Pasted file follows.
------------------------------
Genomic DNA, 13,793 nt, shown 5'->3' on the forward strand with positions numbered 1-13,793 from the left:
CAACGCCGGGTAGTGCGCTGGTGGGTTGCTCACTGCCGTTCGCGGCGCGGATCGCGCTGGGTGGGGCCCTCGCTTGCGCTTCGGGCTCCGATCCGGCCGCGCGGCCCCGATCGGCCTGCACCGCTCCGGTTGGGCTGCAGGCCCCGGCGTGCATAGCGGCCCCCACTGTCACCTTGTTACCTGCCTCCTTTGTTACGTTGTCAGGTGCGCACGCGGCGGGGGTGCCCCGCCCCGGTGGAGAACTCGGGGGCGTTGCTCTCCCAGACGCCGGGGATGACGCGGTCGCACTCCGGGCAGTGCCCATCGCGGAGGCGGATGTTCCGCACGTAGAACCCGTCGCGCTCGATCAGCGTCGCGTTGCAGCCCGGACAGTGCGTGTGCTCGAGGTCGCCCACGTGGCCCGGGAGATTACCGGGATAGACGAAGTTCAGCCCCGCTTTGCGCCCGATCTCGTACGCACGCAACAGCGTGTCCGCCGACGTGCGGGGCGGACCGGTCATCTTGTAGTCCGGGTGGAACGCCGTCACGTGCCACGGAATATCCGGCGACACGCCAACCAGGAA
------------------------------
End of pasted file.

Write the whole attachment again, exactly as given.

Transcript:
Genomic DNA, 13,793 nt, shown 5'->3' on the forward strand with positions numbered 1-13,793 from the left:
CAACGCCGGGTAGTGCGCTGGTGGGTTGCTCACTGCCGTTCGCGGCGCGGATCGCGCTGGGTGGGGCCCTCGCTTGCGCTTCGGGCTCCGATCCGGCCGCGCGGCCCCGATCGGCCTGCACCGCTCCGGTTGGGCTGCAGGCCCCGGCGTGCATAGCGGCCCCCACTGTCACCTTGTTACCTGCCTCCTTTGTTACGTTGTCAGGTGCGCACGCGGCGGGGGTGCCCCGCCCCGGTGGAGAACTCGGGGGCGTTGCTCTCCCAGACGCCGGGGATGACGCGGTCGCACTCCGGGCAGTGCCCATCGCGGAGGCGGATGTTCCGCACGTAGAACCCGTCGCGCTCGATCAGCGTCGCGTTGCAGCCCGGACAGTGCGTGTGCTCGAGGTCGCCCACGTGGCCCGGGAGATTACCGGGATAGACGAAGTTCAGCCCCGCTTTGCGCCCGATCTCGTACGCACGCAACAGCGTGTCCGCCGACGTGCGGGGCGGACCGGTCATCTTGTAGTCCGGGTGGAACGCCGTCACGTGCCACGGAATATCCGGCGACACGCCAACCAGGAA